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Discussion Starter · #1 ·
Has anyone dealt with this issue? I am pretty horrified at the idea of daily growth hormone injections for years... on the other hand, I am not sure that letting my child grow up a midget/dwarf/little person or whatever, when I had the choice not to do so, would be something she would thank me for later either.

She is 15.5 months, 27.75" long and 17 lbs and still wearing some of her 3-6 month clothing, although much of the 6-9 is finally fitting (when she doesn't crawl out of it). She was 8 lbs 8 oz at birth...

Her bloodwork done by my son's pediatric endocrinologist (great, now two of my three kids need a PE...! ack!) this week showed an IGF-1 of 28, with the normal range being 51-303. The nurse's office said with such a broad range of normal, usually even if a child were in the normal range but at the bottom, they would still recommend probing a bit further- and Virginia's numbers were obviously far below even that broad range.

Has anyone experienced this? We go for a growth hormone stimulation test in less than two months- by that point, I need to have a fair idea what I want to do/am willing to do, depending on what the tests show...
Delilah
 

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DS is 4, and very small for his age. He was born with IUGR (intrauterine growth restriction), and 3lbs. 5 oz, 16 in, full term, cause unknown. He has remained small all along, after a pretty rapid weight gain in the beginning. He's never been above the 5th percentile on the charts. At 4 he weighs 28 lbs and is 37 in. tall.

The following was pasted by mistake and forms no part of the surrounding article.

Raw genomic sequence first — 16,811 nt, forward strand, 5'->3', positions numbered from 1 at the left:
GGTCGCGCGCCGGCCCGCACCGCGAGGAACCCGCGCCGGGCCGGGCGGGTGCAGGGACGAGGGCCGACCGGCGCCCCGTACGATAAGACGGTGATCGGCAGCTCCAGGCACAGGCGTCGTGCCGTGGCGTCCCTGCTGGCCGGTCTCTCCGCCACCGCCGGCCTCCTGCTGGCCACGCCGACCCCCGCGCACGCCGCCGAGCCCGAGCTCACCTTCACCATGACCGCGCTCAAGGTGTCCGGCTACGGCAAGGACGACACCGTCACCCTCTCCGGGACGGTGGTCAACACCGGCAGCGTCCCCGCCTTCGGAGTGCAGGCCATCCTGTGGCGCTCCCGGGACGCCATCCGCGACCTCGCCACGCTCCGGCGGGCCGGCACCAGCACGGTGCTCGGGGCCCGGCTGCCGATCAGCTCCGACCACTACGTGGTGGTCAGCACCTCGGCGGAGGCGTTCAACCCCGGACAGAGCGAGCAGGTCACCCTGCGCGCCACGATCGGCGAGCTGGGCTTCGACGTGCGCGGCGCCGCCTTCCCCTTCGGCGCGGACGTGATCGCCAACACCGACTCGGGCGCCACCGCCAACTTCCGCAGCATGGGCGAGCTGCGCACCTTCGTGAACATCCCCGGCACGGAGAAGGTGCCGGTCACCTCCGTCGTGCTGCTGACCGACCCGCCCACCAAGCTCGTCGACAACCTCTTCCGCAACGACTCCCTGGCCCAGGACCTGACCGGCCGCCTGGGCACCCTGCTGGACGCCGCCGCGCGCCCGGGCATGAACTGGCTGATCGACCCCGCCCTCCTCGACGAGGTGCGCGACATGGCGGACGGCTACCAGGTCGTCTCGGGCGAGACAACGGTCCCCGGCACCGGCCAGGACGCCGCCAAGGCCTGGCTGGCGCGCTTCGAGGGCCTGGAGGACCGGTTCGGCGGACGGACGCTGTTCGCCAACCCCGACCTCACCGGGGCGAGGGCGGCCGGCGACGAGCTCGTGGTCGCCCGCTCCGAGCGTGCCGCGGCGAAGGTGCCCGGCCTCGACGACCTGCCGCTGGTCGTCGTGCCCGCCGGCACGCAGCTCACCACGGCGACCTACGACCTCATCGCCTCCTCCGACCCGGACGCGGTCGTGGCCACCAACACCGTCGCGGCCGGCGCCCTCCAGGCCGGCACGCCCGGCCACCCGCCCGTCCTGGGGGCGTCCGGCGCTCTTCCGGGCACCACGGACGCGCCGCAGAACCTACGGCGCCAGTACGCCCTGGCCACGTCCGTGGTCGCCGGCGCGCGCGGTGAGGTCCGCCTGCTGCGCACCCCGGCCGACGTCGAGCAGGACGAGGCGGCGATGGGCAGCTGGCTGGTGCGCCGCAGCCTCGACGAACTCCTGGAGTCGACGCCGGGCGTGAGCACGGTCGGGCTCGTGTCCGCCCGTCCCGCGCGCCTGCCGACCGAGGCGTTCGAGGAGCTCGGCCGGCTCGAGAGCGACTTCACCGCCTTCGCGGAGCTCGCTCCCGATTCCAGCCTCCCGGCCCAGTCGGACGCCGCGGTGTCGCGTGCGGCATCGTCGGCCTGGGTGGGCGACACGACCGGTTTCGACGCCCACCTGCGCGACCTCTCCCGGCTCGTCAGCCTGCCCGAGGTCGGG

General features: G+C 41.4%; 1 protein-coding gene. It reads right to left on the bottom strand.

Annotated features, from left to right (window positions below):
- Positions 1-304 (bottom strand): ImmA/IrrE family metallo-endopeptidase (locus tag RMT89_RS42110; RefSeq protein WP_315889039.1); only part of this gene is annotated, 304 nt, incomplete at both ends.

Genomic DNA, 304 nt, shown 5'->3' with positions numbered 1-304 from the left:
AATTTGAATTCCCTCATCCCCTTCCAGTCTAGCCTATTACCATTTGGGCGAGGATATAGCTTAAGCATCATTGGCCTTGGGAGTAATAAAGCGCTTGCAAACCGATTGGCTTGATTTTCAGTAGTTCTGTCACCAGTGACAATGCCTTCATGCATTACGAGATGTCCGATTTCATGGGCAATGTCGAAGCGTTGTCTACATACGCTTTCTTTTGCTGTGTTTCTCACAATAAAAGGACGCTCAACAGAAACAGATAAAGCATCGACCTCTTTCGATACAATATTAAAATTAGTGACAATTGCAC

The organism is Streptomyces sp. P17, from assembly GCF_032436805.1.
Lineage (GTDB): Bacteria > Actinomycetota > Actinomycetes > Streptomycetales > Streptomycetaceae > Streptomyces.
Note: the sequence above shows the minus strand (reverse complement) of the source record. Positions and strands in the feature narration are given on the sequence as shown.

We haven't visited any specialists at this point. We don't have health insurance right now, so can't afford to do so. We have a naturopath, who mentioned the possibility of growth hormone at some point, depending upon his growth as the years go by. He recommended starting with a bone age screening at some point (x-ray of the hand), and then going on from there to test for gh deficiency. He said he's wait until puberty to do synthetic growth hormone, if we do end up doing it, so ds would have natural hormones working for him as well. We won't do any of this until we have insurance, though. For now we're not worrying about it. He's meeting all his developmental milestones and has amazing energy.

It's pretty common for people born IUGR to be smaller adults, so his slow growth isn't abnormal for his low birth weight status. I'm hoping he begins to catch up at some point. Dh was small for his age for a long time but ended being a six footer.

Good luck to you! Would your insurance pay for the hormones, since this is probably a medical condition and not just a case of you wanting a basketball player? I've heard they can be outrageously expensive otherwise.
 

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Discussion Starter · #3 ·
Yes, insurance would pay for it, it's just do we WANT it, you know? I'm wondering what we might be dealing with if we forego it... how small is small, you know? IF she were going to be 4'11" or 5'0" without it, I might just blow it off. But if she were going to be 4'2" without it... well, that's different.

Good luck to you and your son!!!
Delilah
 

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Delilah,

Yeah, it's kind of a tough call. I worry about side effects of synthetic growth hormones. But we're letting it go for now. I guess we'll see how ds grows until he nears puberty and then think about it. We have to wait until we have insurance to do any testing, so it won't be a prexisting condition (that we're fully aware of, anyway). I don't think we could afford it w/o insurance. DS will also be able to have some say in it as he gets older.
 
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